“Nice enough,” Aunt Leigh said. “Mavis was a spoiled brat in school. Her family owned half the town because of the zinc smelter, but the smelter closed, and one by one they all died of cancer. You know that damn smelter contaminated the groundwater here? There was a big lawsuit against her family. The only thing she has left is that house. It use to be called the Van Meter Mansion, you know. They changed it once Mavis’s parents died and she married the Calhoun kid. The Van Meters are hated around here.”

“That’s sad,” I said.

“Sad? The Van Meters poisoned the town. Half the population is fighting cancer or some complication from cancer. That’s the least of what they deserve, if you ask me, especially if you take into account how they treated everyone.”

“Did Mavis treat you bad?” I asked.

“No, but she was awful to your mom and Uncle John.”

I frowned. “The husband is Uncle John’s boss?”

“He’s a good man,” Uncle John said. “Everyone likes him.”

“What about the girl?” I asked. Uncle John offered a knowing smile, and I shook my head. “Never mind.”

He winked at me. “She’s a pretty one, huh?”

“Nah.” I passed them and opened the basement door, walking down the stairs. Aunt Leigh had asked a billion times to rearrange it, buy new furniture and a rug, but I wasn’t there enough for it to matter. All I cared about was the camera, and Uncle John gave me his old laptop so I could practice editing the photos. I uploaded the shots I took, unable to concentrate, wondering about the weird girl and her weird family.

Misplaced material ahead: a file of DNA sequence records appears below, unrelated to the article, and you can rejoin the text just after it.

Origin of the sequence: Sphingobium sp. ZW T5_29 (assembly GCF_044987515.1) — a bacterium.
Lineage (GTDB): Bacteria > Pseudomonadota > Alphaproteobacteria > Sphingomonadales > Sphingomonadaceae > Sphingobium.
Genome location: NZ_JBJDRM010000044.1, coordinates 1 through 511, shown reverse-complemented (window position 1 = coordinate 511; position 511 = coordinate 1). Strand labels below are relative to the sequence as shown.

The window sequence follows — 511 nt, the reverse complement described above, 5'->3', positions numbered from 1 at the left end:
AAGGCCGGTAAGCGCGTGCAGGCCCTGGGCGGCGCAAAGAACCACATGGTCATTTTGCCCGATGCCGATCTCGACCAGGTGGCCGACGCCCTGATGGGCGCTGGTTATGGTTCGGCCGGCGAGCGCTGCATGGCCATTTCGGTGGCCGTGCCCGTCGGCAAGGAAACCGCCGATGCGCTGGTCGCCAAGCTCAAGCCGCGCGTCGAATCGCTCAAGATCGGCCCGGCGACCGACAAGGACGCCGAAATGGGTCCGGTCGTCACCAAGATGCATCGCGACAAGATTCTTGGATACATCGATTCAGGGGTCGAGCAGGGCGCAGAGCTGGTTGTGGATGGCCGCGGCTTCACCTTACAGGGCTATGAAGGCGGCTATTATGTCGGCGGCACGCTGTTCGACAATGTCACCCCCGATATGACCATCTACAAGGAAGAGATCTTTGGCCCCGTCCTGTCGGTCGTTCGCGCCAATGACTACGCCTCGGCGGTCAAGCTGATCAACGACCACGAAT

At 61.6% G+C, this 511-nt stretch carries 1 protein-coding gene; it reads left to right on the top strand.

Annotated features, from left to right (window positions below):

“Elliott?” Aunt Leigh called. My head snapped up, and I glanced at the small, black square clock that sat next to my monitor. I picked it up, in disbelief that two hours had passed.

“Elliott,” Aunt Leigh repeated. “Your mom’s on the phone.”

“I’ll call her back in a minute,” I yelled.

Aunt Leigh walked down the steps, cell phone in her hand. “She said if you want your own cell phone, you need to talk to her on mine.”

I sighed and pushed up from my seat, trudging over to Aunt Leigh. I took the phone, tapped the display for speakerphone, and sat it on my desk, returning to my work.

“Elliott?” Mom said.


“I, um . . . I talked to your dad. He’s back. He wanted to say he’s sorry.”

“Then why doesn’t he say it?” I grumbled.



“You don’t have anything to say about him coming home?”